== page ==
New York County tops in pay in 1997
September 21, 1999
Workers in New York County, N.Y.—comprised entirely of the borough of Manhattan—had the highest average annual pay by far among all of the largest counties in 1997.
Average pay in Manhattan was $58,791 in 1997, well above the average of $49,867 for the county with the next highest pay level, Fairfield, Connecticut. Other counties in the top five in average pay were Santa Clara, California, at a level of $48,702, the District of Columbia at $46,775, and Arlington, Virginia, at $46,145.
The five large counties with the lowest pay in 1997 were all much below the national average of $30,336. The lowest level of average annual pay was reported in Horry County, S.C. ($19,527), followed by the counties of Hidalgo, Texas ($19,779), Cameron, Texas ($20,041), Yakima, Washington ($20,716), and Tulare, California. ($20,770).
The BLS Covered Employment and Wages program produced these data. Pay data presented here are for all workers covered by State and Federal unemployment insurance programs. Find more information on pay in large counties in 1997 in "Employment and Average Annual Pay for Large Counties, 1997," news release USDL 99-256. The largest counties are defined as those with covered employment levels of 75,000 or more in 1997.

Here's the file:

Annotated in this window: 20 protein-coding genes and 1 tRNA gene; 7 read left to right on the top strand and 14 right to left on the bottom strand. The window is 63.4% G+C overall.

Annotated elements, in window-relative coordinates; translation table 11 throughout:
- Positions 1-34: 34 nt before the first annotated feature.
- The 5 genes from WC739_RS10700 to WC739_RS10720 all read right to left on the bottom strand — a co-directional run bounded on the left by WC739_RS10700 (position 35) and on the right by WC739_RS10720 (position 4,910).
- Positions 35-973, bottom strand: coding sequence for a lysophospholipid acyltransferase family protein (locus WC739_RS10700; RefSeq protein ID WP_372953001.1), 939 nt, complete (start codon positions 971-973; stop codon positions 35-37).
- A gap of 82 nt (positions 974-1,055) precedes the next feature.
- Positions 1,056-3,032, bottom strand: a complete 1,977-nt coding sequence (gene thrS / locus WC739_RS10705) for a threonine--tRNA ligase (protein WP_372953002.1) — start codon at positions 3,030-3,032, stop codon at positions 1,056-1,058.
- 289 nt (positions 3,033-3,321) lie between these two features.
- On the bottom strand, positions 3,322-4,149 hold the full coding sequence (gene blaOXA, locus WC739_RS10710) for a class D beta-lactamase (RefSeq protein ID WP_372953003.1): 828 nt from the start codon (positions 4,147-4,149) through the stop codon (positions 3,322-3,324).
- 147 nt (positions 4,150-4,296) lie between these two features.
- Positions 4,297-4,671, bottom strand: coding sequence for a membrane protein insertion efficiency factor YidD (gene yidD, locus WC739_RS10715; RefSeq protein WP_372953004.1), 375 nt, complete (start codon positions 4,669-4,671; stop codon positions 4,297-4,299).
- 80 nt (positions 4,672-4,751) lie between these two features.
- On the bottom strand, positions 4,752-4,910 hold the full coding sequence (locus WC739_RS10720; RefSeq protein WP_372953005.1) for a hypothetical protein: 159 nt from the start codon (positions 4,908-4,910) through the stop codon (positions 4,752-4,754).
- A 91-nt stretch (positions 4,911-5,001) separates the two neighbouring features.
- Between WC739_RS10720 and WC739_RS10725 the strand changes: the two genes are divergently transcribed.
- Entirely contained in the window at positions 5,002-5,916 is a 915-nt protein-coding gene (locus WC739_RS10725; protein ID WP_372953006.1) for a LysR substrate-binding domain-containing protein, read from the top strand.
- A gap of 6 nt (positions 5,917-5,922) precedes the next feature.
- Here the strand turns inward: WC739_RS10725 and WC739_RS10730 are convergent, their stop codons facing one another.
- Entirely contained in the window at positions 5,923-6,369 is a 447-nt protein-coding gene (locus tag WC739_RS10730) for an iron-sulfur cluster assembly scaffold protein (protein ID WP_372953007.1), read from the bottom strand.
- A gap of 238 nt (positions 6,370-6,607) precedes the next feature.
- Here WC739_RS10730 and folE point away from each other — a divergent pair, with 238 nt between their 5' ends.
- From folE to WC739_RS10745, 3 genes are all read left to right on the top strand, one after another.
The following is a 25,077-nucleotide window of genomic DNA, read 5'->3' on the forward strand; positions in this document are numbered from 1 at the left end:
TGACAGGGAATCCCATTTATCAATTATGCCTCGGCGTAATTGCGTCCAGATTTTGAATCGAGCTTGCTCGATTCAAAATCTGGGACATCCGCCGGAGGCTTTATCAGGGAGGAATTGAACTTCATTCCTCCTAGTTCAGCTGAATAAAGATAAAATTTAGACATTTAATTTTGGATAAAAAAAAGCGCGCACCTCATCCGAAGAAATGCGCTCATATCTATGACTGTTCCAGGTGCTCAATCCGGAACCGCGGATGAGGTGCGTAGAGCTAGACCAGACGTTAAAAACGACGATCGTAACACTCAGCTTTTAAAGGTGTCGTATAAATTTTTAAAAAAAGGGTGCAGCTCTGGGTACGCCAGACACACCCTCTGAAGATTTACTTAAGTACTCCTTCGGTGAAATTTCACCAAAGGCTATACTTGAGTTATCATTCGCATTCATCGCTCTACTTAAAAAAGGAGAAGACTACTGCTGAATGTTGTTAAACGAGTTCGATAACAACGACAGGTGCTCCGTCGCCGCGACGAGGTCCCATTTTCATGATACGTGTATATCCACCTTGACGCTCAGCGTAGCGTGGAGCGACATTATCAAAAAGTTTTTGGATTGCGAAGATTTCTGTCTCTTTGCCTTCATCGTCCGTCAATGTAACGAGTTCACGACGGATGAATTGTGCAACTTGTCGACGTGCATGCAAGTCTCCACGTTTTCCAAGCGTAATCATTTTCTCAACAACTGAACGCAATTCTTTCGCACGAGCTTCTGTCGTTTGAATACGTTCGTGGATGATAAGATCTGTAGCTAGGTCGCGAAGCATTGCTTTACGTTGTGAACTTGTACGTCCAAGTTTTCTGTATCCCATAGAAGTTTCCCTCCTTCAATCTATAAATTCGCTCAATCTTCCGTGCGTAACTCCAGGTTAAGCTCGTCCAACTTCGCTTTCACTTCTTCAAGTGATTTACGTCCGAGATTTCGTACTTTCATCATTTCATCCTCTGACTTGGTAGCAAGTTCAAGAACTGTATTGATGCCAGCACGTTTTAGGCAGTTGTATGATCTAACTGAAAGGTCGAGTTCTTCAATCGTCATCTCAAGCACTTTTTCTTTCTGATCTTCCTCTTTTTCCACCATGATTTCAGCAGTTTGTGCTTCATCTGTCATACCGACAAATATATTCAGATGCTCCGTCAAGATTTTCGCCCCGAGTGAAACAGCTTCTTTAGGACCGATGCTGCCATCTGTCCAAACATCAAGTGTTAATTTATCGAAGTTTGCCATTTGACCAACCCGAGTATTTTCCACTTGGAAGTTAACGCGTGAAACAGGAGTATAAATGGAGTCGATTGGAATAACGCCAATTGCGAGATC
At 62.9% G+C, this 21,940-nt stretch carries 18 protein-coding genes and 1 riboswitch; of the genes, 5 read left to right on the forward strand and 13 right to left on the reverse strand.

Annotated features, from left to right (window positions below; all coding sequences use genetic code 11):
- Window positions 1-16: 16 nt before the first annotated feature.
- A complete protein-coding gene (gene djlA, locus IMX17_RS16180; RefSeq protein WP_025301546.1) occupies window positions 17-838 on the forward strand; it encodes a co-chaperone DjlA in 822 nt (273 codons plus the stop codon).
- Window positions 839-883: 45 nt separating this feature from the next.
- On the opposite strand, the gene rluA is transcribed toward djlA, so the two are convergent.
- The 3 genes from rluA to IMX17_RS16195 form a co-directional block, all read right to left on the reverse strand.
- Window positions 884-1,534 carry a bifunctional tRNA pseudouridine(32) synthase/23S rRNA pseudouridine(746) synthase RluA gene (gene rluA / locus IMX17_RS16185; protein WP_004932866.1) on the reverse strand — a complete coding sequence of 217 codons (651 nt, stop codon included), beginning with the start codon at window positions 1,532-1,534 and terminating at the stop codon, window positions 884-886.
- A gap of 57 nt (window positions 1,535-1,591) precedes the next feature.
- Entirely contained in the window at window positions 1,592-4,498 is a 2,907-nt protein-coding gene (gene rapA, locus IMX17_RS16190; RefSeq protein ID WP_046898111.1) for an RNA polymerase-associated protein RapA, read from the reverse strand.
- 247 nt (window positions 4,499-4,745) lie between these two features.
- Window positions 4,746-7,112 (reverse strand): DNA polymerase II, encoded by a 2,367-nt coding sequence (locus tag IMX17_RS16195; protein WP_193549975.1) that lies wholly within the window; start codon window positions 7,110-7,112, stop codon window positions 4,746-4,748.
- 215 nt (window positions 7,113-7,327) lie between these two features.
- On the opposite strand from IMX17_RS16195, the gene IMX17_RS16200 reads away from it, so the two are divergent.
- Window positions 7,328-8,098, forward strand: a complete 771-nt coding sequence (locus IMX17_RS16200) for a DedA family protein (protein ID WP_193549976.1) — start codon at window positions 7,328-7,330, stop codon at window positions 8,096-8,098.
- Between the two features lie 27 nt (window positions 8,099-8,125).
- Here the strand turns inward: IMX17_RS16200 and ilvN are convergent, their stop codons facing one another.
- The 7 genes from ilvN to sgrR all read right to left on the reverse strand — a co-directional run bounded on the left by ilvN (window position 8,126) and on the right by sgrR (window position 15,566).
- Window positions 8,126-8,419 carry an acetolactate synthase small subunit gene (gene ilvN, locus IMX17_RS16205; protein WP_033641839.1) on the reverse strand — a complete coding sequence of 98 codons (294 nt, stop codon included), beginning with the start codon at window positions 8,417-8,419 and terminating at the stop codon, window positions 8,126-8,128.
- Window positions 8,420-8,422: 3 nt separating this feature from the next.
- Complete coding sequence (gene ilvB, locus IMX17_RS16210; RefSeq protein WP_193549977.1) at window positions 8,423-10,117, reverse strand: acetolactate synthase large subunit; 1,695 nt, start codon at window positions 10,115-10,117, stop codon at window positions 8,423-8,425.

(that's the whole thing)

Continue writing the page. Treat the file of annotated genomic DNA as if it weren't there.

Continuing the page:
Bureau of Labor Statistics, U.S. Department of Labor, The Economics Daily, New York County tops in pay in 1997 on the Internet at http://www.bls.gov/opub/ted/1999/sept/wk4/art02.htm (visited December 07, 2016).
Recent editions of Spotlight on Statistics
Workplace injuries and illnesses and employer costs for workers’ compensation
Workplace injury and illness data and the costs to employers for workers’ compensation in natural resources, construction, and maintenance occupations.
A look at the future of the U.S. labor force to 2060
Projected long-term trends in the growth, size, and composition of the labor force.
Union membership in the United States
Historical trends in union membership among employed wage and salary workers; union membership by a variety of demographic characteristics.
A look at healthcare spending, employment, pay, benefits, and prices
Spending on healthcare, current and projected employment in the industry, employer-provided healthcare benefits, healthcare prices, and pay for workers in healthcare occupations.
Self-employment in the United States
Trends in self-employment by various demographic and socioeconomic characteristics, including both the unincorporated and the incorporated self-employed, as well as data on paid employees who work for the self-employed.